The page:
The Estonian example

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Commentators such as Paul Krugman have been critical of Estonia’s austerity programme, but there are lessons that can be learned for other countries facing a similar deficit crisis

Last Friday I attended a lunch at the Centre for Policy Studies with Jürgen Ligi, Minister of Finance for Estonia.

This was of particular interest to me as Estonia’s approach to cutting its budget deficit and coping with austerity had been cited by British venture capitalist Jon Moulton on the Newsnight programme in which he was appearing with Paul Krugman, the Nobel prize winner and economist who writes for the New York Times.

Krugman was dismissive of the Estonian example both on and off the air. Krugman has criticised the Estonian model on the grounds that output has still not reached the level of the peak of the boom: ‘So, a terrible — Depression-level — slump, followed by a significant but still incomplete recovery. Better than no recovery at all, obviously — but this is what passes for economic triumph?’

As Estonian President Toomas Hendrik tweeted: ‘Let’s write about something we know nothing about & be smug, overbearing & patronizing’. And: ‘Guess a Nobel in trade means you can pontificate on fiscal matters & declare my country a “wasteland”’.

The facts are that when the financial crisis broke, the IMF forecast that Estonia was on course for a budget deficit of more than 10% of GDP in 2009. But the austerity programme ensured that it never exceeded 3% of GDP and was back in surplus by 2010. Unemployment, which peaked at 19%, is now back to around the European average of 10% (compare and contrast Greece or Spain). Real GDP is still about 8% below its 2007 peak.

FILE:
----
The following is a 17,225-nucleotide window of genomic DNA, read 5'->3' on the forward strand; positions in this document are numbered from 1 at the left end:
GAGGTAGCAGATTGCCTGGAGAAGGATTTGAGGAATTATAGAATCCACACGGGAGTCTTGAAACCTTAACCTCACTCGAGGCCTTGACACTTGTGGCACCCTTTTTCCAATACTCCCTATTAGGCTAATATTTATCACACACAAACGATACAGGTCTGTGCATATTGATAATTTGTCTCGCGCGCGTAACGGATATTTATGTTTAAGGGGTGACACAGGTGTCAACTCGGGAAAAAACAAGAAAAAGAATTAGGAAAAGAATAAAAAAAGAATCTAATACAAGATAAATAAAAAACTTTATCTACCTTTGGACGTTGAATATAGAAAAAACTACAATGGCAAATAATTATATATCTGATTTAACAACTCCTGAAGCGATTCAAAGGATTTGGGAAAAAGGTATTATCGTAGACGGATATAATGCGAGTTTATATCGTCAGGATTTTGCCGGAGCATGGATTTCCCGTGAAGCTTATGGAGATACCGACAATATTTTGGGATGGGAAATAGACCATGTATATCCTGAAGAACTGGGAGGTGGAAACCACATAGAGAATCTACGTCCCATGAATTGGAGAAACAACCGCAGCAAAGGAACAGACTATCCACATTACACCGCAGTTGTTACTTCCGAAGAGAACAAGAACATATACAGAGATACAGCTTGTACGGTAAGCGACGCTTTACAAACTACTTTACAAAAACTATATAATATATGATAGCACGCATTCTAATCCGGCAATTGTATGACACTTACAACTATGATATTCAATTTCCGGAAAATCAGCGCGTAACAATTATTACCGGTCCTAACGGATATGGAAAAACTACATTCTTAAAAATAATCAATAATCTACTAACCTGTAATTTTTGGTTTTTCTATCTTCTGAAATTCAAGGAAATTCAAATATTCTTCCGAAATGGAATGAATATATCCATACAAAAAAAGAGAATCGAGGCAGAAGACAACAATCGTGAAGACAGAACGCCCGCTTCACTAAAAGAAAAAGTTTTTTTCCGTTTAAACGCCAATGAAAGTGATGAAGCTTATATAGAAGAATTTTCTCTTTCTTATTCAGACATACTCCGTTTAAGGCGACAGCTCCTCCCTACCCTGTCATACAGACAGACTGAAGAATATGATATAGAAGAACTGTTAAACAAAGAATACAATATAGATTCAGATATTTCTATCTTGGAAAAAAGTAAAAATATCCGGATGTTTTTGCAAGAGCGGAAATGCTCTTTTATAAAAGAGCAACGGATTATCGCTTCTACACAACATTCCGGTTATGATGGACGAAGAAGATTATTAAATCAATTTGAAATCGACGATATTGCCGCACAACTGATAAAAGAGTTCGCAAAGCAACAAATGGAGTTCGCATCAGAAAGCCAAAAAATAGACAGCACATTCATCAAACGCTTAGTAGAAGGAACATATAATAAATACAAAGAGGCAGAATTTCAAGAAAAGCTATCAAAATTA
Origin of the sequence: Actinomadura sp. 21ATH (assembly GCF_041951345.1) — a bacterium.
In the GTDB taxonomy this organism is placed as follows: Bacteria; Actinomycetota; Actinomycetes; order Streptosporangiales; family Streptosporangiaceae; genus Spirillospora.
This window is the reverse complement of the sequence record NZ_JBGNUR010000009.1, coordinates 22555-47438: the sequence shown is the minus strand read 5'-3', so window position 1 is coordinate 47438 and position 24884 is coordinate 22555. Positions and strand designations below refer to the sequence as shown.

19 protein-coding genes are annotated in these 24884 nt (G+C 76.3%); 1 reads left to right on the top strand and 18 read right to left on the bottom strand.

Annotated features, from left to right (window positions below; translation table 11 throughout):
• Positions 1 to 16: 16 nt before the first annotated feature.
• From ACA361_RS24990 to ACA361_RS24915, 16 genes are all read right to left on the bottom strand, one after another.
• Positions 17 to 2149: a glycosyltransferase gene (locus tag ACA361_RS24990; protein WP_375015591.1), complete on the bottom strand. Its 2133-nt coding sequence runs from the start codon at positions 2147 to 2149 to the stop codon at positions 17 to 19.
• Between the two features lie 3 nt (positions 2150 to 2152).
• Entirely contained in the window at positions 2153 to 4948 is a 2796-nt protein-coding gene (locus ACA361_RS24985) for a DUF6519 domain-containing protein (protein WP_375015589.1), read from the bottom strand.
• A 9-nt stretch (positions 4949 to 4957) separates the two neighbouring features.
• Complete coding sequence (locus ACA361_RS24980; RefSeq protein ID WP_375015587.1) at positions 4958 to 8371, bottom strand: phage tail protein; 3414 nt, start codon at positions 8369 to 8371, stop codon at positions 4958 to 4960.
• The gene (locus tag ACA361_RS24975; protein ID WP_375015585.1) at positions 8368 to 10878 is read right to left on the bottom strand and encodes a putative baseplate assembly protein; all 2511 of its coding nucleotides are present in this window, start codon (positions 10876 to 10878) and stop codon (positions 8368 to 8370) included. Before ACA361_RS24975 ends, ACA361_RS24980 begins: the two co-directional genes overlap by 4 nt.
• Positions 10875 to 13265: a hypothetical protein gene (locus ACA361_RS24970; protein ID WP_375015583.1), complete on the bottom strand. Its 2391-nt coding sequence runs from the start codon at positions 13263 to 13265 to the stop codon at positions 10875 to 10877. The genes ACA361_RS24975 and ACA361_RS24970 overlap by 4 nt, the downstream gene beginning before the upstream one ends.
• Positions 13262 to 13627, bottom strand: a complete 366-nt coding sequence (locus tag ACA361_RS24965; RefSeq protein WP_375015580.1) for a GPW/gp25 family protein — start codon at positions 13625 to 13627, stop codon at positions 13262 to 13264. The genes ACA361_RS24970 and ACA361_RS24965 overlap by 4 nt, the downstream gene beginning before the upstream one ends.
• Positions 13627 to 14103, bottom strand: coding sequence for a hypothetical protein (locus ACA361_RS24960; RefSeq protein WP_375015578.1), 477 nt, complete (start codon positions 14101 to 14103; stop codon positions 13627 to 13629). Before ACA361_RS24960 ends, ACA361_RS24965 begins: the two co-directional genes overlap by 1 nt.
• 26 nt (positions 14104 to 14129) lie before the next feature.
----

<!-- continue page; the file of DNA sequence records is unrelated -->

I thought that Jürgen Ligi made some interesting points at the lunch about the Estonian experience including:

1. Economic activity has not yet recovered to the level preceding the period of austerity, but that previous level of economic activity was illusory-fuelled by a period of excessive lending and borrowing to spend which reached its peak in 2004-07. This is a vital and often overlooked point.

This puts into sharp relief Britain’s shadow chancellor Ed Balls’ continual sniping about the poor performance of the UK economy. It is inevitable. The previous highs from which it is struggling to make any progress were illusory.

At a more micro level, there are a number of managers in financial services businesses in particular who may have to realise that aiming to restore profitability to the level before the financial crisis may be equally impossible for the foreseeable future.

2. Two-thirds of the budgetary adjustment came from spending cuts, one-third from tax increases.

3. The tax regime adopted was a simple one with flat-rate income tax.

4. There were no exceptions to the necessary policy measures – whether taxes or spending cuts. VAT was raised from 18-20%, and imposed on food.

5. Everyone shared in the hardship, including politicians and civil servants. They didn’t just mouth platitudes about ‘all being in it together’. The Minister of Finance took a 27% pay cut.

Many people say that budgetary adjustment of the sort implemented in Estonia is impossible in a democracy because turkeys (the recipients of state aid) do not vote for Christmas (or Thanksgiving) as US presidential candidate Mitt Romney has recently pointed out to his cost. So how did the Estonian government manage this feat?

The Minister had an answer: The people of Estonia had experienced communism under Russian control and had no desire to go back to it. In contrast, the countries of southern Europe (and France) may have that ahead of them.

Terry Smith is chief executive of Tullett Prebon and Fundsmith. This post first appeared on Terry Smith’s Straight Talking Blog

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